Still, despite the ardours of the actual travel (proving once again that, no, it's definitely the destination, not the journey), we returned refreshed and relaxed. Of course it took all of two days (less, I think) for stress levels to jump back up to normal levels, with work stuff and an impending visit from the in-laws. Er, that will read completely the wrong way. My in-laws are in fact lovely. Where the stress arose was trying to juggle spending some quality time with them during their stay, showing them the Cornish sights and what not, with pressing deadlines. Within three days, yours truly needed another holiday. So it goes :)
Since then, the ghost-writing project has been completed, and it's been a case of getting stuck back into some (quite honestly) more fun projects entirely of my own devising. Sparsely peppered with patches of spare time - yes, there's been some, and although the blog did occasionally beckon, there always seemed to be more tempting alternatives.
For one, I foolishly treated myself to an XBox 360 back in September, and although it's a very very poor remedy for my ongoing insomnia, it did at least serve to occupy some of that time that, in an ideal world, I should have spent sleeping. For two, my wife and I finally finished our Babylon 5 marathon (an 'achievement' which will warrant its own blog, no doubt) and resumed our watching of Alias.
We've paid for the latter, as it happens. By which I mean over and above the rather good price for which we picked up the first four seasons on e-bay. I'm all for a series with a lot of WTF? moments, but really it comes down to the tone in which you're prompted to say, WTF? It all started well enough, then some doubts started to creep in early during the second season (composites that would have looked more at home alongside some of B5's worst, plot twists that had gone from al dente to really tough to swallow etc) until gradually it looked like it might be preparing to redeem itself... then, well, WTF?!!! For the first couple of episodes into the third season, I was waiting for everything to be revealed as a virtual reality or perhaps some alternate reality triggered by the assembly of this ancient device the bad guys had worked so hard to piece together over the past two years. Because, as crap as that would have been, it would have been so much better than what we're being presented now. I'm not generally a quitter, but I think we're safe to give up on that one now. As I said when seeking advice from a friend, it's turned into a big pile of Bad Robot guano.
Never mind, there was BSG: Razor to make up for it. Straddling prequel and nostalgia territory, it wasn't amazing, but it actually managed its straddling pretty well, presented a reasonable 'branch' storyline and fed us a little scrap of Starbuck-related foreshadowing. What was more important, was I realised how much I'd missed Battlestar Galactica in general. And since rumour has it the fourth and final season won't be hitting US screens until April of next year, this was an important and very welcome dose of the show to keep us going in the meantime. Also it gave us more of the brilliant Michelle Forbes as Helena Cain, commander of the Pegasus, and threw in a nice human spur for her 'slightly right of Commander Adama' hard-line approach. Unnecessary, perhaps, in the scheme of things, but welcome.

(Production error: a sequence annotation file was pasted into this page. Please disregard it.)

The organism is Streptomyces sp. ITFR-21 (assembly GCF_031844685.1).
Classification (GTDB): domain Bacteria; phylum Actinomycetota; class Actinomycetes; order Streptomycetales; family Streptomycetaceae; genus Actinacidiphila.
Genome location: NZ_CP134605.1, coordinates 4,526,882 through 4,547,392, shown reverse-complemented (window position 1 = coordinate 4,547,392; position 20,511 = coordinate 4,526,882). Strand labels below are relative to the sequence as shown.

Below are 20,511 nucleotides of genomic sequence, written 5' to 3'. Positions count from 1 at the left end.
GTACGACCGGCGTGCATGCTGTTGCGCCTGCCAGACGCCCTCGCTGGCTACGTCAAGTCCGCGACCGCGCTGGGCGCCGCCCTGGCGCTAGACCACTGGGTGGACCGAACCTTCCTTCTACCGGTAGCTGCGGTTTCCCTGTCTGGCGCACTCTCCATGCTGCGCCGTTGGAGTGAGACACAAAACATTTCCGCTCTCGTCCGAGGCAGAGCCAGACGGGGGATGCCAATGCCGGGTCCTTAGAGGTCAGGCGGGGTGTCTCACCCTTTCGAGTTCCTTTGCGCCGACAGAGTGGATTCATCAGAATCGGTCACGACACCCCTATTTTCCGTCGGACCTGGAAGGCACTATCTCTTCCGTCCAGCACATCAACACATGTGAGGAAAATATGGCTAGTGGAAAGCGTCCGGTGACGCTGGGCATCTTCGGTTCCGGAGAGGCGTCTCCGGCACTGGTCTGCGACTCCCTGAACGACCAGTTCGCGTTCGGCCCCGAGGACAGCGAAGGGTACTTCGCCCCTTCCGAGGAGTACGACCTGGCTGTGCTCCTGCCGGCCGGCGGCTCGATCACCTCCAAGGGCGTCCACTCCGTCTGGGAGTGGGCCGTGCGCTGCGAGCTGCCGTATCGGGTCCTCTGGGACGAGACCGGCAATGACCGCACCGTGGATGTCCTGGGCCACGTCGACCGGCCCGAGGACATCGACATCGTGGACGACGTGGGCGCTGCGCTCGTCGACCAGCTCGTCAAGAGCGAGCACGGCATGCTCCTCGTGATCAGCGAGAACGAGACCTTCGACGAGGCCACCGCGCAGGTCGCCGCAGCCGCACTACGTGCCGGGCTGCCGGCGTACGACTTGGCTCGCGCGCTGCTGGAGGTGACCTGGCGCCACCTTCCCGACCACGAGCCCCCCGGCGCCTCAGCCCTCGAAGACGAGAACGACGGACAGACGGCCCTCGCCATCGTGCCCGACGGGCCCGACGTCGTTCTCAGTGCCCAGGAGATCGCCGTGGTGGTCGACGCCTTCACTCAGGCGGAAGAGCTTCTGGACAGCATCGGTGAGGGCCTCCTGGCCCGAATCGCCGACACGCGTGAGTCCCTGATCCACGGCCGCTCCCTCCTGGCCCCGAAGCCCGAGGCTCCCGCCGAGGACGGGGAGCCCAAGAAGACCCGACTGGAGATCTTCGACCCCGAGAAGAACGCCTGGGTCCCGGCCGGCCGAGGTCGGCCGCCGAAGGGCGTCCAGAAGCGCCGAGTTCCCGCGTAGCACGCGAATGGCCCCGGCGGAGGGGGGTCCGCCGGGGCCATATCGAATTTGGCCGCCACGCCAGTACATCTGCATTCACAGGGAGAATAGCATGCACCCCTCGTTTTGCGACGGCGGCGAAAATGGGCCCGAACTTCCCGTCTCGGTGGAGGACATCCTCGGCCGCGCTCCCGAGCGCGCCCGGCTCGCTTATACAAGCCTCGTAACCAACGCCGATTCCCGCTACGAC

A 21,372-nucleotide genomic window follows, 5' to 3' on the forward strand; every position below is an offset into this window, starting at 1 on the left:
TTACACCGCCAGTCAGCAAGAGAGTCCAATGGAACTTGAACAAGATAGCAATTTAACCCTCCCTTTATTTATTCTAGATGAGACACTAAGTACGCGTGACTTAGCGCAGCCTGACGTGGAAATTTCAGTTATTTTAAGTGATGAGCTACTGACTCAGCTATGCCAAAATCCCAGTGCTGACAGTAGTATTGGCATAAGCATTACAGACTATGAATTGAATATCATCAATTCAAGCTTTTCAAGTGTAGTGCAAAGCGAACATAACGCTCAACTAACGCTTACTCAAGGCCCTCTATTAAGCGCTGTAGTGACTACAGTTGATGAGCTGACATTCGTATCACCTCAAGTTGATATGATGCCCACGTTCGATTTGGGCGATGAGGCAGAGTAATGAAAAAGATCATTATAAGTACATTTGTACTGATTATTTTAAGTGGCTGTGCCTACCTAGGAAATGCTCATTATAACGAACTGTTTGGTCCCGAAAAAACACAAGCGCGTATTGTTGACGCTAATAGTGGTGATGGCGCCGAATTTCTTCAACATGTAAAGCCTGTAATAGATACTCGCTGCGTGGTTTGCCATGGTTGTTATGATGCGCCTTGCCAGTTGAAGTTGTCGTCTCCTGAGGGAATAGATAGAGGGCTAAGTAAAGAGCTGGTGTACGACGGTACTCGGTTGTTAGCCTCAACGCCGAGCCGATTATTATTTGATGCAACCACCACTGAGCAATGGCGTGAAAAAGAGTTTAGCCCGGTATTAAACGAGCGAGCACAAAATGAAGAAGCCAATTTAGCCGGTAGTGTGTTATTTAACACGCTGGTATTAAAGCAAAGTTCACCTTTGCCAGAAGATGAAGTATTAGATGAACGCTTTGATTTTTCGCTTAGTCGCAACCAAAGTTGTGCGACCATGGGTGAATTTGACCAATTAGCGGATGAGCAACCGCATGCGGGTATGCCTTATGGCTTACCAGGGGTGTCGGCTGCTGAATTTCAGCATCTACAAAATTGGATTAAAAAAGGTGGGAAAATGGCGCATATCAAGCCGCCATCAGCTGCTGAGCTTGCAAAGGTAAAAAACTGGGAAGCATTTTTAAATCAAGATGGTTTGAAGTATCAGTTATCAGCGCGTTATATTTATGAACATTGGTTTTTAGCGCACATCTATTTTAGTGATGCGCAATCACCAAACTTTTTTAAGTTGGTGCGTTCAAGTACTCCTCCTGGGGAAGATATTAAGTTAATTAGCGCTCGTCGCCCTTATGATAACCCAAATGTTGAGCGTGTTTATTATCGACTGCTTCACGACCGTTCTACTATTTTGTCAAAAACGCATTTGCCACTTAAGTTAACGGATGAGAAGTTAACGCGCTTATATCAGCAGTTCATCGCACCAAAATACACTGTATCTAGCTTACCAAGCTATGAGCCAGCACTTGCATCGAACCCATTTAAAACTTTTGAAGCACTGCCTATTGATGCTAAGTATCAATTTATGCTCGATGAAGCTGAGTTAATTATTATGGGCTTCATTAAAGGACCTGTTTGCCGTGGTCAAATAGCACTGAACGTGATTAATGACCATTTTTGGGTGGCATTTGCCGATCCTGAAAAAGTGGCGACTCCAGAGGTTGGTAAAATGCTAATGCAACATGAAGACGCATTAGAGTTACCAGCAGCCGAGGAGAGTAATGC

Somewhere in the midst of all that, I've been catching up on Deadwood (Season 2 going on 3, superb) and a few movies, some long-overdue proofreading for a couple of writer friends. And pausing to consider Admiral Cain's hard-line approach myself when a couple of drunken yobs smashed in our car windscreen for no good reason. I say no good reason, but maybe they had one. According to the local paper, they found some worth in smashing ten car windscreens throughout the town on the same night, so we needn't have felt singled out in any way. As crimes go, it wasn't the most traumatic thing that could have happened, for sure, but it does leave you with an unhealthy amount of anger with nowhere to go.
Still, that, I guess is what the XBox is for. The ogres, trolls and goblins on Oblivion are generally better behaved than most of the drunken youths that roam the streets of most towns on a Saturday night and the Covenant and Flood of Halo 3 were more civil, but they make for a fairly satisfying and entirely safe means of venting any destructive urges. Only a shame the 'youths' don't seem to have discovered that alternative...
Never mind, what's done is done, as they say. Which is as good a point as any to say, I'm done too - and conclude this particular ramble. Apart from the Babylon 5 thoughts, that's pretty much everything, up to date. All that's left to say, for now, is that, if anyone happens to be going to Santorini any time in the next few months, could you please, please - pretty please - bring me back a nice cake.